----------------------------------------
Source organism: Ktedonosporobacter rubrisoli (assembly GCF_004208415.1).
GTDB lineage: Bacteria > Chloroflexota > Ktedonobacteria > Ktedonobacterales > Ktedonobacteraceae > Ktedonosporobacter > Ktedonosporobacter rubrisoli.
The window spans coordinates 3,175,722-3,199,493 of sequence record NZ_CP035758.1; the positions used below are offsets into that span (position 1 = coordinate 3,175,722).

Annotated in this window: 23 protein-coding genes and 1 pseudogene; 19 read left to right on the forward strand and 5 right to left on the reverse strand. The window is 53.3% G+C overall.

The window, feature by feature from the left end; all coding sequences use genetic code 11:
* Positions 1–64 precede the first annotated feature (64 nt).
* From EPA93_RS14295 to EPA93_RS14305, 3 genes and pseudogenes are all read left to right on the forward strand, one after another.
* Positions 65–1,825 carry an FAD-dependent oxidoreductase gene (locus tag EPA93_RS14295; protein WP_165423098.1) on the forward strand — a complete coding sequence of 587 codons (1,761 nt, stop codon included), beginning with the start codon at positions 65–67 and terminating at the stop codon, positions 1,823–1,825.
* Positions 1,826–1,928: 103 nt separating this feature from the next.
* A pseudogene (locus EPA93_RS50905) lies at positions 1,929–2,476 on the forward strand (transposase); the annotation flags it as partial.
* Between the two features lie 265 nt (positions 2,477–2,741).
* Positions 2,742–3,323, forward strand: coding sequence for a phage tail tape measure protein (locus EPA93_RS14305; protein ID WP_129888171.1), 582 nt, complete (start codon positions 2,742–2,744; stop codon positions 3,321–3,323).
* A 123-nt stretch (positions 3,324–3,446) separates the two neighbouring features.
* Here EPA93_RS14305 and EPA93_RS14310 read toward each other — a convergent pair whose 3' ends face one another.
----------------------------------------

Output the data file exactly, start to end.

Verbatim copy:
Source organism: Ktedonosporobacter rubrisoli (assembly GCF_004208415.1).
GTDB lineage: Bacteria > Chloroflexota > Ktedonobacteria > Ktedonobacterales > Ktedonobacteraceae > Ktedonosporobacter > Ktedonosporobacter rubrisoli.
The window spans coordinates 3,175,722-3,199,493 of sequence record NZ_CP035758.1; the positions used below are offsets into that span (position 1 = coordinate 3,175,722).

Annotated in this window: 23 protein-coding genes and 1 pseudogene; 19 read left to right on the forward strand and 5 right to left on the reverse strand. The window is 53.3% G+C overall.

The window, feature by feature from the left end; all coding sequences use genetic code 11:
* Positions 1–64 precede the first annotated feature (64 nt).
* From EPA93_RS14295 to EPA93_RS14305, 3 genes and pseudogenes are all read left to right on the forward strand, one after another.
* Positions 65–1,825 carry an FAD-dependent oxidoreductase gene (locus tag EPA93_RS14295; protein WP_165423098.1) on the forward strand — a complete coding sequence of 587 codons (1,761 nt, stop codon included), beginning with the start codon at positions 65–67 and terminating at the stop codon, positions 1,823–1,825.
* Positions 1,826–1,928: 103 nt separating this feature from the next.
* A pseudogene (locus EPA93_RS50905) lies at positions 1,929–2,476 on the forward strand (transposase); the annotation flags it as partial.
* Between the two features lie 265 nt (positions 2,477–2,741).
* Positions 2,742–3,323, forward strand: coding sequence for a phage tail tape measure protein (locus EPA93_RS14305; protein ID WP_129888171.1), 582 nt, complete (start codon positions 2,742–2,744; stop codon positions 3,321–3,323).
* A 123-nt stretch (positions 3,324–3,446) separates the two neighbouring features.
* Here EPA93_RS14305 and EPA93_RS14310 read toward each other — a convergent pair whose 3' ends face one another.